# Why is $\mathbb{Z}$ equal to $\langle 1 \rangle$ or $\langle -1 \rangle$?

As a homework assignment for my math lecture I had to prove something, and I used the fact that $\mathbb{Z} = \langle 1 \rangle$. The professor asked how do I know that and I answered him that it's natural, but he wasn't satisfied with that.

What other kind of explanation should I give? Why is $\mathbb{Z} = \langle 1 \rangle$ (or $\langle -1 \rangle$)?

• I'm the \langle \rangle fairy, here to let you know that $\langle, \rangle$ plays nicer with TeX than <, > does :) – Patrick Stevens Apr 26 '17 at 21:58

If we're being extremely pedantic, I'd say to start by noting that the map $a\mapsto 1$ extends to a unique map (a la the universal property of free groups) from $\langle a \rangle \to \mathbb{Z}$, specifically, it sends $a^n \to n$ for $n\in\mathbb{Z}$. It is immediate that this is a bijection, and hence is a group isomorphism.

Likewise, we could have taken our map $\langle a \rangle \to \mathbb{Z}$ to be the unique extension of the map $a\mapsto -1$, and it would send $a^n$ to $-n$, which is also a bijection and so a group isomorphism.

• This works if we define $\Bbb Z$ as a free group over one generator, but if we constructed $\Bbb Z$ from $\Bbb N$, then I think we still need to use induction from Peano's axioms. – Ennar Apr 26 '17 at 21:59
• This works regardless of the definition you use for $\mathbb{Z}$. What does depend on the definition you use for $\mathbb{Z}$, is how you justify that the induced maps give $a^n \mapsto n$ and $a^n \mapsto -n$, respectively. I'd reckon in most cases (unless you're already a free group on one generator, but then there'd be nothing to show) you can just do a simple induction proof on positive integers and non-positive integers. – Hayden Apr 26 '17 at 22:04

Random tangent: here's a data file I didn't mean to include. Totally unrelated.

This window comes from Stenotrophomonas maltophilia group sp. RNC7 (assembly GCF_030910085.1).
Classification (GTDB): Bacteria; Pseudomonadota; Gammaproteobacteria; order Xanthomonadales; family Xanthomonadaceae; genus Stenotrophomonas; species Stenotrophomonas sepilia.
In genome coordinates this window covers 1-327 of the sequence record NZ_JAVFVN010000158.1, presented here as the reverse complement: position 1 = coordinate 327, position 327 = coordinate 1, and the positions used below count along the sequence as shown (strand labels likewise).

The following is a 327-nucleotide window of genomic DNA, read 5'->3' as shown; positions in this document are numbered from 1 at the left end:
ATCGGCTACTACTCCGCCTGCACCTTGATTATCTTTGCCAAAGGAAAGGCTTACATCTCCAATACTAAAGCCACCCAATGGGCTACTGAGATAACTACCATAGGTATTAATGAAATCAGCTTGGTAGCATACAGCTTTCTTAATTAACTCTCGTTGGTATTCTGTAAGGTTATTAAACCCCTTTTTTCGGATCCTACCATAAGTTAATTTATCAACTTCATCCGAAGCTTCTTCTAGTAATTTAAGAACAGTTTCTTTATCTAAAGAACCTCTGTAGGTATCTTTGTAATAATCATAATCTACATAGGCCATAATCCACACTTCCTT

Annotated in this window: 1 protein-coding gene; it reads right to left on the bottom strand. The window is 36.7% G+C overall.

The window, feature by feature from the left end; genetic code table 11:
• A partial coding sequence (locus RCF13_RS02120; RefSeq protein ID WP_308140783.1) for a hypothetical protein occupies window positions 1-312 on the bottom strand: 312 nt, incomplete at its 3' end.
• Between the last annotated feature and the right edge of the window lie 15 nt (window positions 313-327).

• Where by $<a>$ we understand class of a? – theSongbird Apr 26 '17 at 22:10
• Well, yes, that's what I meant, you do need that $n=1+1+\ldots+1$ and that these are all positive integers, which is what induction as an axiom gives. For negative integers you just use inverses in $\Bbb Z$. – Ennar Apr 26 '17 at 22:11
• @theSongbird By $\langle a \rangle$ I meant the free group generated by $\{a\}$. I used $a$ rather than $1$ to make sure it was clear that we were considering $\langle a \rangle$ as a free group on a single generator, rather than a subgroup of $\mathbb{Z}$. – Hayden Apr 26 '17 at 22:13

This might be naive depending on the level of pedantness :)

Considering the group $(\mathbb{Z}, +)$ and $x \in \mathbb{Z}$, $\langle x \rangle$ represents the subgroup comprising all elements that can be expressed as the finite combination of $x$ and its inverse $-x$ under the $+$ operation over $\mathbb{Z}$ (taking this for definitions). This means that $\langle 1 \rangle$ and $\langle -1 \rangle$ are the same, so we can concentrate only on one of them.

$\forall x \in \mathbb{Z}:\langle x \rangle \subseteq \mathbb{Z}$ is a consequence of the closeness of operation $+$ in $\mathbb{Z}$ (descends from $\mathbb{Z}$ being a group). This is true for $\langle 1 \rangle$ too.

On the other hand, $x \in \mathbb{Z} \Rightarrow x \in \langle 1 \rangle$ that is $\mathbb{Z} \subseteq \langle 1 \rangle$. In fact, every $x \in \mathbb{Z}$ can be expressed as:

• the sum of $1$ for $x$ times if $x > 0$, so it's an element of $\langle 1 \rangle$;
• $(1 + (-1)) = 0$ if $x = 0$, so it's an element of $\langle 1 \rangle$;
• the sum of $-1$ for $-x$ times if $x < 0$, so again it's an element of $\langle 1 \rangle$.

The first and third bullet might be objected to and at that point you would probably have to ask Peano for help.

Now we have $\langle 1 \rangle \subseteq \mathbb{Z}$ and $\mathbb{Z} \subseteq \langle 1 \rangle$, so $\mathbb{Z} = \langle 1 \rangle$.